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Halo has always been a narrative driven experience. Bungie worked very hard to build a palpable, well thought out and gripping universe with many interesting species and characters. I saw an article the day before Halo 5: Guardians launched, it was titled “Let’s stop pretending Halo 5’s story matters”, and I was immediately filled with a deep burning, passionate rage.  As I read through this article, the guy’s main argument was that “all I want is stuff to shoot, just give me stuff to shoot”.

I agree that there absolutely is a position for FPSs that just “give you stuff to shoot at”, where the story can quite happily take a back-seat to the destruction. Things like Serious Sam and Doom come to mind. Quite frankly though, implying that Halo no longer requires a story is – to use a term recited quite frequently in the Halo Universe – heresy. 

For a more PC oriented perspective on this, imagine if Half Life 3 were to come out next year, but it didn't have a well thought out and interesting story, would you still want it? Would you accept it? I know I sure wouldn't, and I hate the thought that (at least a part of) the mass media believe that's acceptable.

So with that off my chest, I should probably reassure you that Halo 5 does indeed have a plot. Said plot does indeed matter and, for the most part, it's gripping, well fleshed out and interesting.

Halo 5 is told from the perspective of two Spartan teams; Fireteam Osiris, which is led by Spartan Locke, and Blue team, which is led by our old friend the Master Chief.

Whichever team you take control of, you will find your team members have well thought out dialogue and communicate with each other in a believable fashion with plenty of camaraderie. And while these characters each seem interesting in the fleeting glimpses into their backgrounds, it would have been nice if they could perhaps have been fleshed out a little more.

For example, I don’t recall ever finding out how Blue Team managed to hook back up with the Master Chief. Now if you’ve read Halo tie-in novel ‘The Fall of Reach’ you will be intimately aware of Blue Team and I do think they were portrayed as I'd imagined them, which is nice, but I feel I shouldn't really need to have to read any of the books in order to know who these guys are.

For the most part however, Halo 5’s plot is very engrossing (even a little emotional at points), and if certain things had been explained a little better it could have been a serious contender for best narrative of the series, which is a huge compliment in my eyes. There are just a few niggling moments that prevent it from achieving that greatness.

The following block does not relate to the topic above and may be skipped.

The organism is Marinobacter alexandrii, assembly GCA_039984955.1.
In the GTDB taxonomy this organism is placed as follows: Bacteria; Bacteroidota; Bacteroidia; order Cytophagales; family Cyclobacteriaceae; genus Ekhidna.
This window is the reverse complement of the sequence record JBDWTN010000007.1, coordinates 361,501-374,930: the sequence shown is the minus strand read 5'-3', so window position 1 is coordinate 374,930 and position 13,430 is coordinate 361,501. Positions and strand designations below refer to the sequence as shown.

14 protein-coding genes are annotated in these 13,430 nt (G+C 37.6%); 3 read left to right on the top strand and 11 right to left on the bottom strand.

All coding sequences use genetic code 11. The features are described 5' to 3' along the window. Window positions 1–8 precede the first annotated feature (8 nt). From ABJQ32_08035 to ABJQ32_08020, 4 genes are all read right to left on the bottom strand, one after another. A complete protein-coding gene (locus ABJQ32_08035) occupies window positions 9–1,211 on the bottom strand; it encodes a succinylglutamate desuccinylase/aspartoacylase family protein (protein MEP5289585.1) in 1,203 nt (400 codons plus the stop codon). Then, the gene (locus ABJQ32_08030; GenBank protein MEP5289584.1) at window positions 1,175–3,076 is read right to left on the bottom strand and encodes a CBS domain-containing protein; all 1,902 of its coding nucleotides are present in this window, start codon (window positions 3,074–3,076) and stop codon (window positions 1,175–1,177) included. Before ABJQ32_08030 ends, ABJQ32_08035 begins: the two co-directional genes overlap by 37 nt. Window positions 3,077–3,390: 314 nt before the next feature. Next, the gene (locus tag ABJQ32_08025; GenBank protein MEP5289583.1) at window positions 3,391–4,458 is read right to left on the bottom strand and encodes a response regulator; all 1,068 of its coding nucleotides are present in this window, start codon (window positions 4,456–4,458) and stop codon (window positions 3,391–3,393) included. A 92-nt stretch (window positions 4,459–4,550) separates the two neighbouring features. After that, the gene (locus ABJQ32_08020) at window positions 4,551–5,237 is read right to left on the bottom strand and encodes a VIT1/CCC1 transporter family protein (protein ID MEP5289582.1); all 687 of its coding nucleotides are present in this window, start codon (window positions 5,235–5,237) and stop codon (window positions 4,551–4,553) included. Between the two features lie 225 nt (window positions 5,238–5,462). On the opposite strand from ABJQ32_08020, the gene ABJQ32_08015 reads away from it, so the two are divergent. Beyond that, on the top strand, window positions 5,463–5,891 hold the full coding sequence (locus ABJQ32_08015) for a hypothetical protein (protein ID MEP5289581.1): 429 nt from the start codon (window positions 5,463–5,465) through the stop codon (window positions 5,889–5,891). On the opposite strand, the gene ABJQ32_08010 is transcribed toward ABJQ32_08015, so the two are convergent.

Towards the mid-point of Halo 5: Guardians there's a huge change in focus which is not really well explained, segueing from one plot device to another with little explanation. It temporarily stunts the momentum of the plot, but it didn't stifle my intrigue or my longing for more.

One more note about the plot that may rustle a few feathers - be prepared for a cliff-hanger. We’re not talking on the scale of Halo 2 here, but it certainly comes close. I kind of left the game feeling like it had been a huge (albeit rather incredible) build up to Halo 6.

Halo 5 is visually superb, the skyboxes are vast and often filled with action. The world designs of the planet’s you explore are breath-taking, and while the art style doesn't stray from the age-old Halo mould, it doesn't need to. All of the environments are fascinating to explore and beautifully realised, and frankly any change of art style at this point would completely break the experience. Weapon models are detailed and familiar, while character animations are first class. It’s a visual feast that I'm not sure is matched by any other game currently available on the consoles.

When it comes to the gameplay mechanics, Halo has never felt this fluid. Movement is slick, quick, and silky smooth. You really feel like a well-oiled machine, which is just a great experience and the gun play is as satisfying and solid as you would expect from a Halo game.

The one thing that the 343 Halo games do have up on the old Bungie games is that the Prometheans are so much more satisfying to battle than the Flood ever were (there, I said it!). The AI is as strong as ever, with all enemy encounters requiring a bit of thought (and even caution) to get through unscathed, especially on the higher difficulties.

As I mentioned before you now have a team with you at all times, three other Spartans to help you battle your way through the game's 15 missions. If you go down they can get you back up again (a la Gears of War) though the checkpoint system is generally fair, so should you die you’ll never find yourself repeating huge sections of a level.

The game took me around 9 hours to complete, and it could quite easily take longer than that at the higher difficulty settings, which means it pretty much falls in line with the previous Halo games, which is also nice.

While the multiplayer is there (duh) and I've heard some rather brilliant things about it, I don’t have Live Gold and such I haven’t tested it for myself – though there are an infinite amount of hours to pour into that.

Admittedly, I'm a huge fan of Halo, and every time a new one comes out I'm filled with equal parts fear and excitement, the lack of local co-op was a massive blow for me personally, but thankfully 343 delivered where they promised and have provided us with another excellent entry to (in my opinion) one of the greatest FPS series’ of all time. So, is it time for Halo 6 yet?